BTIA goes ‘Green” for Greater Profits
Friday, June 7th, 2019
Belize tourism must protect the natural environment which is our prime attraction, and will help to market Belize as a sustainable destination, avowed John Burgos, President of the Belize Tourism Industry Association (BTIA), as the BTIA launched its Sustainable Tourism Project at the Belize Best Western Biltmore Plaza Hotel in Belize City on Friday morning, May 31.
The BTIA plans to lead the way with a “No Littering” campaign to complement other policies which promote cultural change such as the recently enacted legislation to ban single-use, non-biodegradable plastics, particularly polystyrene utensils and styrofoam containers, and Government’s moratorium on Offshore Oil Exploration. The Association plans to cultivate more partnerships between the private and public sector, working towards sustainable tourism. They hope to strengthen the support from the various government departments involved in environmental protection, notably the Department of the Environment, the Solid Waste Management Authority, Coastal Zone Management Agency, the Belize Tourist Board, Ministries of Natural Resources, and Tourism and Civil Aviation for better partnerships with non-governmental agencies and other tourism business interests.
The goals of this initiative are to change how we do business in Belize to promote the green and blue economy model. The project will encourage that the laws of Belize and all pertinent regulations are adequately enforced at all destinations. The objective is to increase the number of resorts, where the management is trained in sustainable tourism. They also aim to reduce the carbon footprint from hotels, restaurants and tour operators. Another goal is for more tourist resorts to implement sustainable practices, to increase in the number of “green” certified properties in Belize, to help in marketing their properties for other economic benefits.
The project aims to improve the environmental health of our destination and especially the Belize Barrier Reef System World Heritage Site. The objective is to establish Belize as a sustainable tourism destination, both regionally and globally.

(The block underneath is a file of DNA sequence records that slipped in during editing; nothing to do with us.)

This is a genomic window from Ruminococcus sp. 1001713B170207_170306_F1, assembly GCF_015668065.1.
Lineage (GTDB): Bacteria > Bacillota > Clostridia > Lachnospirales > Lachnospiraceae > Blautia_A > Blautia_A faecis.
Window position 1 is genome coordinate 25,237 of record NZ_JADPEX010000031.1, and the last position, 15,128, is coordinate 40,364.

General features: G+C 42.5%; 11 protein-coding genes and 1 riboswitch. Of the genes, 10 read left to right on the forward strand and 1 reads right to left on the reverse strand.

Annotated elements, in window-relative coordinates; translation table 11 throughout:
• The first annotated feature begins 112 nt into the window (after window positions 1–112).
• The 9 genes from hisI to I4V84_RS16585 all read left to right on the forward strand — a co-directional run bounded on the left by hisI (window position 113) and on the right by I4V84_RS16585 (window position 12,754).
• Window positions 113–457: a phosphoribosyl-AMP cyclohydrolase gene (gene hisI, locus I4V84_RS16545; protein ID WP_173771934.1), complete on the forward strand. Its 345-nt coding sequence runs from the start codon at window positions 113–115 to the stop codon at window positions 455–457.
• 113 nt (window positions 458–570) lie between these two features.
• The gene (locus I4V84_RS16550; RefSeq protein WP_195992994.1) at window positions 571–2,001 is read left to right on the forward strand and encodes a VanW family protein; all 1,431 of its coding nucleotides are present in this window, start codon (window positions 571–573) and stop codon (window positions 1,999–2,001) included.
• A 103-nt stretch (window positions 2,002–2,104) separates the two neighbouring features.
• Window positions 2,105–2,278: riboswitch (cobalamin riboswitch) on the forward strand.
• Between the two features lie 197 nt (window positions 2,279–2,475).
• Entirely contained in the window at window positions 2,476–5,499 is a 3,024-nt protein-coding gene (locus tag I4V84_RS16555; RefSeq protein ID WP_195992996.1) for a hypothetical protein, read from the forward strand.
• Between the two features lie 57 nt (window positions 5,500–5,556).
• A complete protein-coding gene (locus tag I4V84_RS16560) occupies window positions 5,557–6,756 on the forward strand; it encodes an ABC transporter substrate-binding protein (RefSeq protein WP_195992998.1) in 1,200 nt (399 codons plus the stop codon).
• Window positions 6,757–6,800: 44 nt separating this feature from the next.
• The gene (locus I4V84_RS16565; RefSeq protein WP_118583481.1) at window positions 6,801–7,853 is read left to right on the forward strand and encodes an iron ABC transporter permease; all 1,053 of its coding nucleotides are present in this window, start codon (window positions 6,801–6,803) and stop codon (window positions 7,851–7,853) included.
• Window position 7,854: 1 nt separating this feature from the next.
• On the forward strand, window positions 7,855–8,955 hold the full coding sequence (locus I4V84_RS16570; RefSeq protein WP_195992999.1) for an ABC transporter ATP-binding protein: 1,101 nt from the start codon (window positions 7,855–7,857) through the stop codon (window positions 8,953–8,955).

The BTIA’s plan has four key components. They first plan to conduct an eco-audit to establish certain baseline data, which will identify the level of sustainability and eco-practices in Belize’s main tourism destinations and enterprise. The idea is to determine what financial savings can be achieved; as the tourism sector modifies and modernizes its equipment and practices to minimize the human footprint on local ecosystems, to allow these to become more resilient.
The BTIA also hopes to identify what sustainability practices are already in place at destinations and businesses around the country. To accomplish this, the project will measure key indicators such as: water quality, carbon emissions, energy and water usage, and solid waste management practices. The project monitoring will also assess and calculate the overall benefit to the environment and to the Meso-American Reef system.
The Association will begin a national campaign to promote the best practices for sustainable tourism to the industry professionals to increase the number of enterprises which adopt and follow these practices. To this end a Sustainable Tourism Unit will be established under the BTIA, to raise awareness of the benefits of sustainable practices, and this will incorporate a training component, and a method of self-assessment.
A third component of the plan is a certification programme to increase the number of tourism enterprises which become certified in sustainable tourism practices from an accredited certification body. To this end, the BTIA will identify and partner with an internationally accredited and recognized certification agency, and lobby with financial institutions to support tourism businesses and properties, as they implement the practices to achieve sustainability certification.
The BTIA members present also heard from Anthony Mai, who heads the Environmental Compliance, Monitoring and Enforcement Unit, within the Department of the Environment. He outlined the present framework of laws which protect the environment, and how each new development must present and Environmental Impact Assessment (EIA) and Environmental Compliance Plan (ECP) to minimize the resort’s impact on the environment. He also described what his unit does to monitor that the property developers are following through with the ECP, using the Harvest Caye development as an example
Going green does pay off, explained Dr. Craig Hayes as he described the experience of the development on the Turneffe Flats, which has achieved Green Globe certification, and how this is helping them market the property.
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